Clark Louis Gussin’s striking paintings of America’s West contain quintessential scenes of farming life, cowboy culture, indigenous communities, and more.
His paintings are a continuation of the world he saw as a child. “I grew up in a culture that tilled the land, was close to nature, and had a strong faith,” he said in a phone interview.
Gussin tries to capture the spirit of everything that he experiences. “It’s important for me to know about what and who I paint. I don’t just paint an idea or paint some political statement. I’m painting what I experience and the people I know,” he said.
Because Gussin paints only from his personal experiences, each and every scene he depicts has a story that he can just as eagerly tell you in “technicolor,” if you ask.
A Budding Artist
Gussin spent his early childhood on his mom’s family’s small tobacco farm in North Carolina, while his father (a Marine) was stationed on Parris Island, South Carolina, during the Korean War.
After the war, the family moved permanently to Washington, D.C., his father's hometown, and Gussin spent summertimes working on the family tobacco farm.
When he was 11 and 12, his parents sent him every Saturday to the Corcoran Gallery of Art school in Washington, where he learned to paint. Being in the presence of the gallery's great art deeply influenced him. He remembers being particularly inspired by Albert Bierstadt’s painting “The Last of the Buffalo,” part of the Corcoran collection that is now at the National Gallery of Art in Washington.
Living in Washington, Gussin was able to easily study the old master paintings at the National Gallery of Art. He especially enjoyed the techniques of Renaissance artists and the Golden Age of Dutch artists, whose paintings still inform his art practice today.
“I always look back to the Renaissance or the Golden Age of Dutch painting because that fits my temperament. My temperament is to paint that way,” he said.
Another strong but contemporary influence on Gussin’s work was the art of realist painter Andrew Wyeth. Wyeth was painting his everyday America not too far north of where Gussin lived. And Wyeth’s America reflected parts of Gussin’s own upbringing.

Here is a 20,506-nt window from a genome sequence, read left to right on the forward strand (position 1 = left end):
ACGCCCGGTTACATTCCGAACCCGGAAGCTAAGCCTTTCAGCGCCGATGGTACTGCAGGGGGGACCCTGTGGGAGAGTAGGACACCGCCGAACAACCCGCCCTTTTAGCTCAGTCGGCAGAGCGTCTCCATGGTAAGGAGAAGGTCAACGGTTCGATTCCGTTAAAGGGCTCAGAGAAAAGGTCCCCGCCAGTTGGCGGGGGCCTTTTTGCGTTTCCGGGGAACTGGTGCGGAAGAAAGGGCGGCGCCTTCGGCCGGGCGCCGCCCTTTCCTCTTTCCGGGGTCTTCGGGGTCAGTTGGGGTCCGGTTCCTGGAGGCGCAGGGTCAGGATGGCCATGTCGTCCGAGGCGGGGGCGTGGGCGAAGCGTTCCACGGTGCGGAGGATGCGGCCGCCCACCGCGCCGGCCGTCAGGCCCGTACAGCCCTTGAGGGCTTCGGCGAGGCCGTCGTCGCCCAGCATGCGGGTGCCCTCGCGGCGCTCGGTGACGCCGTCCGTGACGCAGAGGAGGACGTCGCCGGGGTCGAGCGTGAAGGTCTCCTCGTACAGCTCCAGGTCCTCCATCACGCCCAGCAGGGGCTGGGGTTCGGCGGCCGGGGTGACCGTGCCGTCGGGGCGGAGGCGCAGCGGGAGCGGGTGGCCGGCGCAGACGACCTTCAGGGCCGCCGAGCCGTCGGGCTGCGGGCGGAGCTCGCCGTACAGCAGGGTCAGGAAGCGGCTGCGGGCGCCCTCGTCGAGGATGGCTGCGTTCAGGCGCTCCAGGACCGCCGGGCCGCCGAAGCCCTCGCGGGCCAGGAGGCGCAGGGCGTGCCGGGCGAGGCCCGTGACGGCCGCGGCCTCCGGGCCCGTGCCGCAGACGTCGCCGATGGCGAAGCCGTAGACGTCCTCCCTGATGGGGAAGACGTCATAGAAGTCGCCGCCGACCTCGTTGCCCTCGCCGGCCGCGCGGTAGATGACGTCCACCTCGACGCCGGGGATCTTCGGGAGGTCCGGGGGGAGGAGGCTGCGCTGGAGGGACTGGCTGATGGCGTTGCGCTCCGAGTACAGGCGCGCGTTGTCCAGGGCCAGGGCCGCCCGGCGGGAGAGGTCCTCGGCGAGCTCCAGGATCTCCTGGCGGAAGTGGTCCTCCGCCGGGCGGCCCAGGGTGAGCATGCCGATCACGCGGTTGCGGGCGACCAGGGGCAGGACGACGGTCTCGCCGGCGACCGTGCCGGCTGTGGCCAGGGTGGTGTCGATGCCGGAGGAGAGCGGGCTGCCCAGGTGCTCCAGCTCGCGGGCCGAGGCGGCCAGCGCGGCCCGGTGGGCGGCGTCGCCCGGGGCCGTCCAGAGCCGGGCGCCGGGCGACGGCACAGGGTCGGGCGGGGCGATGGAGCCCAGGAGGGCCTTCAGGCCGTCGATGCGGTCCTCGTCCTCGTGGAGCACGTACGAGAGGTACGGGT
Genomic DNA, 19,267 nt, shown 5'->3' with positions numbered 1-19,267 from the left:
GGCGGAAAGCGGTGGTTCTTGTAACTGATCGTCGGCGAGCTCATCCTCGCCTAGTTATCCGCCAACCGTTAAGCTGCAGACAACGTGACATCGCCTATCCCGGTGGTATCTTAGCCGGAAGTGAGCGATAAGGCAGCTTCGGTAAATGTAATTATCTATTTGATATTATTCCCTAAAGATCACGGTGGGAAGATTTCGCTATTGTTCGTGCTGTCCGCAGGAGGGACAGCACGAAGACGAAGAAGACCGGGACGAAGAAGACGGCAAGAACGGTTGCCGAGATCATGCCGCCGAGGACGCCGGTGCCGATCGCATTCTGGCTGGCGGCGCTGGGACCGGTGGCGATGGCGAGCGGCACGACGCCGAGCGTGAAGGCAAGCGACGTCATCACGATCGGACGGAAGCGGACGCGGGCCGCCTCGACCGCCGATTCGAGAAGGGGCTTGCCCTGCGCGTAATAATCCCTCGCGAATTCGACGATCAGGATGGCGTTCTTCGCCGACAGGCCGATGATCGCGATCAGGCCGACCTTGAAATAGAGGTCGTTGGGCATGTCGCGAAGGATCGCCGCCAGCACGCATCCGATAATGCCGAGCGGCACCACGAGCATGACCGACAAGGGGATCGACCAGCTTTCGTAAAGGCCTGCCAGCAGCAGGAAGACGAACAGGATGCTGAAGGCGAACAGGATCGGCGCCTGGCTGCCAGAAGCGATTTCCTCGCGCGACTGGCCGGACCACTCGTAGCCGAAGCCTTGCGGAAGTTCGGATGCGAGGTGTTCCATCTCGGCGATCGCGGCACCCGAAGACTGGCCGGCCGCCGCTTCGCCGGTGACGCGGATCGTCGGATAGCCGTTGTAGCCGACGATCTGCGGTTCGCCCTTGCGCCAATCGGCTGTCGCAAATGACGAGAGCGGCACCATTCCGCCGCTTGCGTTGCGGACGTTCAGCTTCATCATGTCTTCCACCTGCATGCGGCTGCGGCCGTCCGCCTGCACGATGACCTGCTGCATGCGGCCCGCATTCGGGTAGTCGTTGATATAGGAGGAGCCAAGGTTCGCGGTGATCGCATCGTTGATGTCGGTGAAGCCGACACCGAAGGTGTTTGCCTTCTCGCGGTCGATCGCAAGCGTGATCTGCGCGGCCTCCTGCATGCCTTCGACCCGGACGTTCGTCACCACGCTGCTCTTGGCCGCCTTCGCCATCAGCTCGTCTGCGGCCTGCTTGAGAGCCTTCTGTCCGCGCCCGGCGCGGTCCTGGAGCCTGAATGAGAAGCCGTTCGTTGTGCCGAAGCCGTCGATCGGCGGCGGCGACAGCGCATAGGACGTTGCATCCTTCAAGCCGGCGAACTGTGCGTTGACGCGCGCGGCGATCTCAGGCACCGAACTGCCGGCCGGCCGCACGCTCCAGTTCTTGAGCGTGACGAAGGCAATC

Gussin’s love for art has always been with him. “I’ve always painted no matter what I was doing,” he said. He even sketched while serving during the Vietnam War, and created art for the military while upholding his normal duties. After he was discharged, Gussin settled in California where he still lives today.
Gussin earned his BFA from the California College of Arts and Crafts. Its program, he said, was a cross between postmodernist and traditional art training.
“When I grew up, postmodernism was at the forefront of art,” he said.
After college, the option to become a traditional artist just didn’t seem possible. “Norman Rockwell and a whole host of illustrators were making a living doing commercial work as opposed to doing it as fine art,” Gussin explained. So he did a short stint as a freelance illustrator and art director; both seemed viable careers, but it turned out to be too stressful for him and his wife as they thought of raising a family.
Looking for stability, Gussin took a job at International Business Machines (IBM); at the time, a job at IBM meant a job for life. For Gussin, that was true. He worked there for 36 years and 3 months, and for half of that time, he painted. “I tried to paint at least five to eight hours a day even when I was working,” he said.
Many of Gussin’s paintings feature Californians and their rich heritage. Gussin says that some people may think his paintings are of another time and place because it’s a California that people rarely see on the news. But he asserts that once people travel out of the cities, “California is very much a Western state,” with a lot of agriculture.
Once out of the city, Gussin said, it’s easy to find people farming the land and working on 200-year-old ranches. When he first moved to California after leaving the service, he said, “there were more cowboy rodeos and Indian powwows [there] than in any other state.” A lot of his friends still live that way of life.
Painting America’s West
“I try to live my life with integrity; so, when I paint, I want to paint with integrity,” Gussin said. For him, that means painting with the same pigments that the Renaissance and Dutch Golden Age artists used and using the same techniques, although he paints on a ground (primer) of lead white but doesn't use an egg tempera underpaint.